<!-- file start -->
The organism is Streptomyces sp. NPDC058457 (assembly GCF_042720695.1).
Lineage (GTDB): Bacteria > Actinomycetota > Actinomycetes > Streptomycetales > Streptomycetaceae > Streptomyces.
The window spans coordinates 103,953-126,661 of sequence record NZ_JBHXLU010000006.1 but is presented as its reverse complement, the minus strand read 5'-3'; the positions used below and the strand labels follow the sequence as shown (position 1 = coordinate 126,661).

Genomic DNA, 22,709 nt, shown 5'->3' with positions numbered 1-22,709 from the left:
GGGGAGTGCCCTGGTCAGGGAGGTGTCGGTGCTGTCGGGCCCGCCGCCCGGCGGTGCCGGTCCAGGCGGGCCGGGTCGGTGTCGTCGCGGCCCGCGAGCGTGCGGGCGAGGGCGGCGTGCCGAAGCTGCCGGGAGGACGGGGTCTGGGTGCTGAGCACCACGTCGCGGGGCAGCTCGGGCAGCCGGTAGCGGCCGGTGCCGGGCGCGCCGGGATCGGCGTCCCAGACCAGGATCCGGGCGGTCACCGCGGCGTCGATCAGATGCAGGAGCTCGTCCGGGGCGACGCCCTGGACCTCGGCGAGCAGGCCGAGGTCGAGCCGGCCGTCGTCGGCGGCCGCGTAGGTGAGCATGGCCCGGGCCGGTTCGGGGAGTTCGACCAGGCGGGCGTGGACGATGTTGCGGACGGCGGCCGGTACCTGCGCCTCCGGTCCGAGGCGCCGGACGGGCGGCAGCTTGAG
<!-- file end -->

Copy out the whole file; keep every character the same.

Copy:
The organism is Streptomyces sp. NPDC058457 (assembly GCF_042720695.1).
Lineage (GTDB): Bacteria > Actinomycetota > Actinomycetes > Streptomycetales > Streptomycetaceae > Streptomyces.
The window spans coordinates 103,953-126,661 of sequence record NZ_JBHXLU010000006.1 but is presented as its reverse complement, the minus strand read 5'-3'; the positions used below and the strand labels follow the sequence as shown (position 1 = coordinate 126,661).

Genomic DNA, 22,709 nt, shown 5'->3' with positions numbered 1-22,709 from the left:
GGGGAGTGCCCTGGTCAGGGAGGTGTCGGTGCTGTCGGGCCCGCCGCCCGGCGGTGCCGGTCCAGGCGGGCCGGGTCGGTGTCGTCGCGGCCCGCGAGCGTGCGGGCGAGGGCGGCGTGCCGAAGCTGCCGGGAGGACGGGGTCTGGGTGCTGAGCACCACGTCGCGGGGCAGCTCGGGCAGCCGGTAGCGGCCGGTGCCGGGCGCGCCGGGATCGGCGTCCCAGACCAGGATCCGGGCGGTCACCGCGGCGTCGATCAGATGCAGGAGCTCGTCCGGGGCGACGCCCTGGACCTCGGCGAGCAGGCCGAGGTCGAGCCGGCCGTCGTCGGCGGCCGCGTAGGTGAGCATGGCCCGGGCCGGTTCGGGGAGTTCGACCAGGCGGGCGTGGACGATGTTGCGGACGGCGGCCGGTACCTGCGCCTCCGGTCCGAGGCGCCGGACGGGCGGCAGCTTGAG